Constructed using tubular steel frame and a carbon-composite skin, the chassis of the Avanti is adequately stiff. It lends a composed and held-together feel to the car and inspires confidence. The low-slung set-up of the car means minimal bodyroll, which in turn allows you to take curves at higher speeds.
Like every other sports car, it lights up all your senses and demands that you pay attention when you nail the throttle pedal. It picks up speed fast, not sure if it is 6-second fast, as the manufacturer claims. In first gear, it picks up like a naturally aspirated engine, till the turbo kicks in at nearly 2200 rpm. After this point, everything gets very dramatic, the turbo whooshes build up promptly. The gush of power keeps on pouring till the 5500 marker rev range and shifting up just makes the car even faster.
The clutch bites onto the flywheel, which results in a jerky shift, and the sensation is rather pleasing. Then it just propels in the direction its nose is pointing. The third gear gets even more engaging since, under hard acceleration, the Avanti easily flies past to a pretty good (or might I say unlawful) speed.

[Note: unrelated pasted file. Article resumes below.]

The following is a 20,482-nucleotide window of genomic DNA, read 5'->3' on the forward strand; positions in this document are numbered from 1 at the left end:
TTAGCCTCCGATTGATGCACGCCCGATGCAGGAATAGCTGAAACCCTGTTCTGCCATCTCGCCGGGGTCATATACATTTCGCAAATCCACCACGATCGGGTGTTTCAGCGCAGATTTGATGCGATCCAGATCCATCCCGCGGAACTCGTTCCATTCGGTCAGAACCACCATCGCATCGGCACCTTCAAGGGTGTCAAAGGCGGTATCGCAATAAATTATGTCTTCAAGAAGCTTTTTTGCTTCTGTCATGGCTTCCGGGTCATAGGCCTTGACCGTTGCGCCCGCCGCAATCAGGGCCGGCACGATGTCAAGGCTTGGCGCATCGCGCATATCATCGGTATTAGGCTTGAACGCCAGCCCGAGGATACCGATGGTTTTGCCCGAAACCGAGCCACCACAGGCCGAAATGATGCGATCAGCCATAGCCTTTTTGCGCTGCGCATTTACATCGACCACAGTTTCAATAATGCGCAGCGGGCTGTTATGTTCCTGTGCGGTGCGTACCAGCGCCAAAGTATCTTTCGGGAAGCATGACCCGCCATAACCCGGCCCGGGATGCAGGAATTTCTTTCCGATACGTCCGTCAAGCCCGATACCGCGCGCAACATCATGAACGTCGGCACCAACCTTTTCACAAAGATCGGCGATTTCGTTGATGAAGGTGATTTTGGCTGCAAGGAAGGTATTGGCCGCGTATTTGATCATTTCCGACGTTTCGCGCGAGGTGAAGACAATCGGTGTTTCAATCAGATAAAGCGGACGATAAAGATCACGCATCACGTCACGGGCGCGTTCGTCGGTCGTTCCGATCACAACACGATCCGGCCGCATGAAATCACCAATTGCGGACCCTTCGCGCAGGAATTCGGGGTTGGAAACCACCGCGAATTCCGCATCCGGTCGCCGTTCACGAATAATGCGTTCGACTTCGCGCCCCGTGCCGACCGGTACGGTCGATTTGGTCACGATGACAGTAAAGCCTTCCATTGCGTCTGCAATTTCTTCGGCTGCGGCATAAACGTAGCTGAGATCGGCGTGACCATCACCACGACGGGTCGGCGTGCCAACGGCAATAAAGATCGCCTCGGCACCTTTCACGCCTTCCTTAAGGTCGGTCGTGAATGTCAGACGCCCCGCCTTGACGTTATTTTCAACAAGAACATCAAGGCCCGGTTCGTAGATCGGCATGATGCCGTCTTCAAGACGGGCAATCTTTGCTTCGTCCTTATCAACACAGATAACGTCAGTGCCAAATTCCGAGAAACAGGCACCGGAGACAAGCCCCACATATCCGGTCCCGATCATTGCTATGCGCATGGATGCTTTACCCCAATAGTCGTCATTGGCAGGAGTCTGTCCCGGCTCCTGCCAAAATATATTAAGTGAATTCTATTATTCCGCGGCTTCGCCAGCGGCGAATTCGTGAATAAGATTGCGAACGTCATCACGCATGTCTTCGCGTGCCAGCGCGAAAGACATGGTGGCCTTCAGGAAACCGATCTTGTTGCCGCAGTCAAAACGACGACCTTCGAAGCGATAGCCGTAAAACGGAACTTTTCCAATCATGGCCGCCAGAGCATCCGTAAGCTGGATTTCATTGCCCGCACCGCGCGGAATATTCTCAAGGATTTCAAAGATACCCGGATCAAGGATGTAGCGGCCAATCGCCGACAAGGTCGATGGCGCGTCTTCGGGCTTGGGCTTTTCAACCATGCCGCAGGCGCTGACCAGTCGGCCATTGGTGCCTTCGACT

The fourth, fifth and sixth cogs will help you reach the top speed, which sadly has been limited to 200 kmph. However, when it comes to prancing in the city or having simple, clean fun, applying the first three gears is the way to go.
Strolling around in high gears is easy and, in sixth gear, the car shows no signs of judder. At 65 kmph, the revs stay in the humble vicinity of 1100–1200 rpms. This is just an example of the refinement of the drivetrain, but the fourth and the fifth gears are equally sorted. However, the meat of the power lies in the 2400–5000 rpm window, and the Avanti really came alive at that point. Braking? All four disc brakes offer a fair amount of stopping power and it is accentuated by the grippy Pirelli tyres. However, the brake bite is progressive rather than sharp. A sharper bite will be more reassuring and lift the Avanti's sports car appeal.
The suspension is on the stiffer side, but the dual wishbone front and rear independent setup makes cornering a breeze. The independent wheels adjust to the modulating banks of the curves. Its KONI shock absorbers deal with mild bumps and road undulations in a composed manner and keep the ride smooth to certain a level. Though, due to the suspension travel shenanigans of a sports car, the shocks bottom out readily, followed by a thud. This can happen even when the Avanti is rolling over speed-breakers or potholes at as low as 20–30 kmph.